National Security Adviser H.R. McMaster said Sunday it was a "false report" that President Donald Trump was reentering the Paris Climate Agreement, which he withdrew the U.S. from in June.
"Fox News Sunday" host Chris Wallace asked McMaster if it was true that Trump agreed to stay in the deal with a reduced commitment on curbing greenhouse gas emissions.
"No, it's false," he said. "That's a false report. The president decided to pull out of the Paris accord because it was a bad deal for the American people, and because it was a bad deal for the environment. It gave the worst polluters the ability to continue polluting and emitting carbon without significantly reducing those levels."
The Wall Street Journal reported Saturday the Trump administration would re-engage in the international deal brokered during the Obama administration; the White House said Trump's position on Paris was unchanged and had never been set in stone:
"The U.S. has stated that they will not renegotiate the Paris accord, but they will try to review the terms on which they could be engaged under this agreement," European Commissioner for Climate Action and Energy Miguel Arias Cañete said.
In a statement Saturday afternoon, a White House spokeswoman said the administration’s position on Paris had not changed, but also noted that the president’s stance on withdrawing from the deal had never been set in stone.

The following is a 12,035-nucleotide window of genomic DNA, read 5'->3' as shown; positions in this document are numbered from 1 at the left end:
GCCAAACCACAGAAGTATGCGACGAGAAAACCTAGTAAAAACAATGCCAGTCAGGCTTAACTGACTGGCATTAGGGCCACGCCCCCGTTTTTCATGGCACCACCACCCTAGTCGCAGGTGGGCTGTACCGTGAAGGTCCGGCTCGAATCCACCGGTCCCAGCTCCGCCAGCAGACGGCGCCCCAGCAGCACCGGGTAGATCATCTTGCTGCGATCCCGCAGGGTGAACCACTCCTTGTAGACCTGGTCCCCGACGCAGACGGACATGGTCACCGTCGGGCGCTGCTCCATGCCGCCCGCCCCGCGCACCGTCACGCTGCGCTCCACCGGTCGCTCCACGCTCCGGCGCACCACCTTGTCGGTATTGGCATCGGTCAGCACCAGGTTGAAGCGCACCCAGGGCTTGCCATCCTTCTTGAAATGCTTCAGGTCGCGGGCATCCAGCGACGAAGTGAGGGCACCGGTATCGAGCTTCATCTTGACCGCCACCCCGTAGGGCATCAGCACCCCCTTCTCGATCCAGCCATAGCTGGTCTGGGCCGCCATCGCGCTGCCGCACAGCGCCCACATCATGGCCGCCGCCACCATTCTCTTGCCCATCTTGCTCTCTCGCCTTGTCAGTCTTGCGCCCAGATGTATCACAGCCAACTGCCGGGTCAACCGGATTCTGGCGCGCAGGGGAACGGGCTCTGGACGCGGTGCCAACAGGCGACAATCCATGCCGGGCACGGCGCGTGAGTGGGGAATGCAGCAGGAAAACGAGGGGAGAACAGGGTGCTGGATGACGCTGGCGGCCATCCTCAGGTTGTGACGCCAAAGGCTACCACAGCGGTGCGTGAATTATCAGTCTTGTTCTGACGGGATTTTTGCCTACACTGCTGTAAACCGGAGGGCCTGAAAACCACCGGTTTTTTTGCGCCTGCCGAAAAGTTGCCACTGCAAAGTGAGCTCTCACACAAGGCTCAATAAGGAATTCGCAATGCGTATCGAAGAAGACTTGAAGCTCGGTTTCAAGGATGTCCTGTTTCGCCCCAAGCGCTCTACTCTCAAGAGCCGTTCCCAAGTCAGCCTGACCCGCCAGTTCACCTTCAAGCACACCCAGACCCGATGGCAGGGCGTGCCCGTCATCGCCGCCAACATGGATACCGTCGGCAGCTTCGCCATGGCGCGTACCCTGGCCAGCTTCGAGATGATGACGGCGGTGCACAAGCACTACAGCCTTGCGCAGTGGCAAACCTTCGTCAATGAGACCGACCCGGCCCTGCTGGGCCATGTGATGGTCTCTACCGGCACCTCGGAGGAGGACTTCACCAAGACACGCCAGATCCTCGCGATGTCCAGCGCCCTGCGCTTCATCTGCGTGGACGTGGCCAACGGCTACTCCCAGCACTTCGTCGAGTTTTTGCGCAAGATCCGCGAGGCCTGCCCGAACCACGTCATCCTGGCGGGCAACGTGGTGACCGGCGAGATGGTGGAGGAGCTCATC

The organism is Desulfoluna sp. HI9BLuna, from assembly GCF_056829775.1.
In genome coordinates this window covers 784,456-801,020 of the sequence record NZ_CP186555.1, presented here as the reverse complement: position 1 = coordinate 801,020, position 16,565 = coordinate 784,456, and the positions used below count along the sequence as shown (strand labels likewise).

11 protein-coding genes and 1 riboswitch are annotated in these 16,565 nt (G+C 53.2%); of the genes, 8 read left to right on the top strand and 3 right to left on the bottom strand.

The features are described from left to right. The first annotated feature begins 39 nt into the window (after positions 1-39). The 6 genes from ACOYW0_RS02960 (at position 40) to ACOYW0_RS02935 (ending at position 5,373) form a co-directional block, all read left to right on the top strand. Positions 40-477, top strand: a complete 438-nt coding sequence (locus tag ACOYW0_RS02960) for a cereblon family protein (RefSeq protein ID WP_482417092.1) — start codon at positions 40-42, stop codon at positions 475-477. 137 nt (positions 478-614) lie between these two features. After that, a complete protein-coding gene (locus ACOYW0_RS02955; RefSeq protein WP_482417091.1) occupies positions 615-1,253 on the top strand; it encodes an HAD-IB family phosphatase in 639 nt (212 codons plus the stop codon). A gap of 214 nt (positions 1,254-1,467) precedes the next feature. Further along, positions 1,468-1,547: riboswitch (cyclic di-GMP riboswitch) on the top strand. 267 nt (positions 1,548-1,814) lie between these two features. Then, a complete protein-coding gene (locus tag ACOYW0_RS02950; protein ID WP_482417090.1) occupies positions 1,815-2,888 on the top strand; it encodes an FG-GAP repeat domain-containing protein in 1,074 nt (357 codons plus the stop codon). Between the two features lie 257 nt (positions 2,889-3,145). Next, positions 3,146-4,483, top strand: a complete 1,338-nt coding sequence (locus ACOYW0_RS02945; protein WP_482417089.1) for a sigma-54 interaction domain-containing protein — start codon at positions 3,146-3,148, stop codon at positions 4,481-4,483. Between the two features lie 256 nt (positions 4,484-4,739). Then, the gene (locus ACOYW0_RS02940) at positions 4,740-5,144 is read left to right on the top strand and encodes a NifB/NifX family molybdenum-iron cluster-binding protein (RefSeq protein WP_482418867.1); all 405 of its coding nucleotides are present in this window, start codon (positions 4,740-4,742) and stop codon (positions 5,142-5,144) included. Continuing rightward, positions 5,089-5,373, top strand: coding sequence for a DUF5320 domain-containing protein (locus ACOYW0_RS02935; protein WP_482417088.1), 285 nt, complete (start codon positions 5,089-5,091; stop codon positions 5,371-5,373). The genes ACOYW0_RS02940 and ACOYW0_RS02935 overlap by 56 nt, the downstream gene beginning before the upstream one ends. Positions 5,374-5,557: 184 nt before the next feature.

"There has been no change in the U.S.’s position on the Paris agreement," said deputy press secretary Lindsay Walters. "As the president has made abundantly clear, the U.S. is withdrawing unless we can re-enter on terms that are more favorable to our country."
McMaster said Trump was committed to the cleanest water and air on Earth and a strong clean energy policy, but he felt those priorities were not reflected in the Paris agreement.
"So he's out of the Paris climate accord?" Wallace asked.
"He's out of the Paris climate accord, but he's said the door's open," McMaster said, pointing to Trump's remarks in June that he would be open to a deal that reflected American priorities.
"But the allies say they're not going to renegotiate," Wallace said.
"The president's ears are open, though, if at some point they decide that they can come forward with an agreement that addresses the president's very legitimate concerns about Paris," McMaster said.
In a speech announcing the withdrawal from agreement in June, Trump said he was elected to represent the citizens of "Pittsburgh, not Paris." The president said he wanted to renegotiate a fairer deal for American workers while remaining a global environmental leader.